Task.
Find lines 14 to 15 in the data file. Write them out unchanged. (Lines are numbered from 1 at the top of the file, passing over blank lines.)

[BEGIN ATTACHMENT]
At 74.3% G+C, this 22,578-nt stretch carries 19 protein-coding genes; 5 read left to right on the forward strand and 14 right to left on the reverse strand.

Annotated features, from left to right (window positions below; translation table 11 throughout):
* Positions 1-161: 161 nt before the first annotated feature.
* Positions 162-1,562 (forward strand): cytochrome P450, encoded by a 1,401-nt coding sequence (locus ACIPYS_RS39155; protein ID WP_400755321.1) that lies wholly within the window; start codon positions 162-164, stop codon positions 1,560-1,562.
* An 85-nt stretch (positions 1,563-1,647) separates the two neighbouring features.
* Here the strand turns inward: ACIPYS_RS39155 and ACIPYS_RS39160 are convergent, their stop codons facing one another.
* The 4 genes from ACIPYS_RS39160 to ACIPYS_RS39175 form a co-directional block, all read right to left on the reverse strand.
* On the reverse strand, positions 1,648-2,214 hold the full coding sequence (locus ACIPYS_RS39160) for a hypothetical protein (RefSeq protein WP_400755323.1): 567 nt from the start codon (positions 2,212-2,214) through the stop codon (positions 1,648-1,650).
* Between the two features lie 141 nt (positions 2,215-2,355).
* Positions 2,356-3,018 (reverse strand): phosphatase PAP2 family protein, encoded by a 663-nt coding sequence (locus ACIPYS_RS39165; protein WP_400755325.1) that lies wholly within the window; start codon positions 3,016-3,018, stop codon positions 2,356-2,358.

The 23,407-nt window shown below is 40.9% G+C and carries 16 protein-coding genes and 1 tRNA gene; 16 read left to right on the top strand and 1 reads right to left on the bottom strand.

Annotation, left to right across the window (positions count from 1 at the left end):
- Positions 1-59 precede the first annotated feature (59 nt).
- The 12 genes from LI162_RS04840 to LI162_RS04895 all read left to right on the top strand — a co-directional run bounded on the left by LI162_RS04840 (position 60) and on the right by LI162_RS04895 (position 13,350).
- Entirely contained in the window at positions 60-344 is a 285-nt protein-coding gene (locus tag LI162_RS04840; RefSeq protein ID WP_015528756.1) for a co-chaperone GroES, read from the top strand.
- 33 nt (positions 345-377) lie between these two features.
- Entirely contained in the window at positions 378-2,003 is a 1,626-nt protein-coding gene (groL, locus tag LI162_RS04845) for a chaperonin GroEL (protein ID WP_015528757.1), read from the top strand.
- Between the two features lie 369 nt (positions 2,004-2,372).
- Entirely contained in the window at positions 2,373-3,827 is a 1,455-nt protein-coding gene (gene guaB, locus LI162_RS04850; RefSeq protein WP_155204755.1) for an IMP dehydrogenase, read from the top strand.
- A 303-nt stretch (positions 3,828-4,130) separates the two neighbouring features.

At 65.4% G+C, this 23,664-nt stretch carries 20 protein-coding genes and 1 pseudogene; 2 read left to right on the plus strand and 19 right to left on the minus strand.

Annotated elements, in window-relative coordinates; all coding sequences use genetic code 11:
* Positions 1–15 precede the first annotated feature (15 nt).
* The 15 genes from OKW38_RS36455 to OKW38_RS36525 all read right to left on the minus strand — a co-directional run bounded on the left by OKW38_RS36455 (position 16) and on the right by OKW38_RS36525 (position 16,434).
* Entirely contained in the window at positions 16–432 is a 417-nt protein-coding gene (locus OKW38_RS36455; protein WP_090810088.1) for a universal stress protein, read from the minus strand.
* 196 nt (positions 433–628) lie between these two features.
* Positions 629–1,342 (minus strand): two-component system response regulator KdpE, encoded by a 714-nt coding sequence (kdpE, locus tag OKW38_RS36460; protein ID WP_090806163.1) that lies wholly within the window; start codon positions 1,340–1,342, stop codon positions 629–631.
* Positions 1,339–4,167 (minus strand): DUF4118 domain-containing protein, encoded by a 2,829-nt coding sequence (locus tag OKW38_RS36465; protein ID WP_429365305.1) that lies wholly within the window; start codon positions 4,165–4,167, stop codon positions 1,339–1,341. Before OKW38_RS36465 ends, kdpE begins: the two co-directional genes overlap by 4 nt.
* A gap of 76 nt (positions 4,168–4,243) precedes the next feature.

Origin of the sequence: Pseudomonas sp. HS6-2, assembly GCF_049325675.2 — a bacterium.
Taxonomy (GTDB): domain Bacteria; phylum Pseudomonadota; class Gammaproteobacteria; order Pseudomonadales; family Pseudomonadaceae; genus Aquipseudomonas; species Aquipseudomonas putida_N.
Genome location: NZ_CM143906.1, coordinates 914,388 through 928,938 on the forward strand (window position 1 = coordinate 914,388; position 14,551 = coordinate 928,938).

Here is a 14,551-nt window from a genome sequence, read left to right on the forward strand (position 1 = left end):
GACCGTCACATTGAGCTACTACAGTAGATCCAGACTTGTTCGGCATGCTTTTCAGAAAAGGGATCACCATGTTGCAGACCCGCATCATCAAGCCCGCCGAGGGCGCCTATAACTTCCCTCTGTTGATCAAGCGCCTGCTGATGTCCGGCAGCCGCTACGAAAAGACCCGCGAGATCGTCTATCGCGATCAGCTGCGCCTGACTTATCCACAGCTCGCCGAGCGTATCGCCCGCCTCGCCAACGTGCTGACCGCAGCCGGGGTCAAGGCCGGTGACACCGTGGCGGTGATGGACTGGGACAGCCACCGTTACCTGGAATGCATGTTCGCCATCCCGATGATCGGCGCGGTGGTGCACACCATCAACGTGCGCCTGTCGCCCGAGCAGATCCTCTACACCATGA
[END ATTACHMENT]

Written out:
- The 12 genes from LI162_RS04840 to LI162_RS04895 all read left to right on the top strand — a co-directional run bounded on the left by LI162_RS04840 (position 60) and on the right by LI162_RS04895 (position 13,350).
- Entirely contained in the window at positions 60-344 is a 285-nt protein-coding gene (locus tag LI162_RS04840; RefSeq protein ID WP_015528756.1) for a co-chaperone GroES, read from the top strand.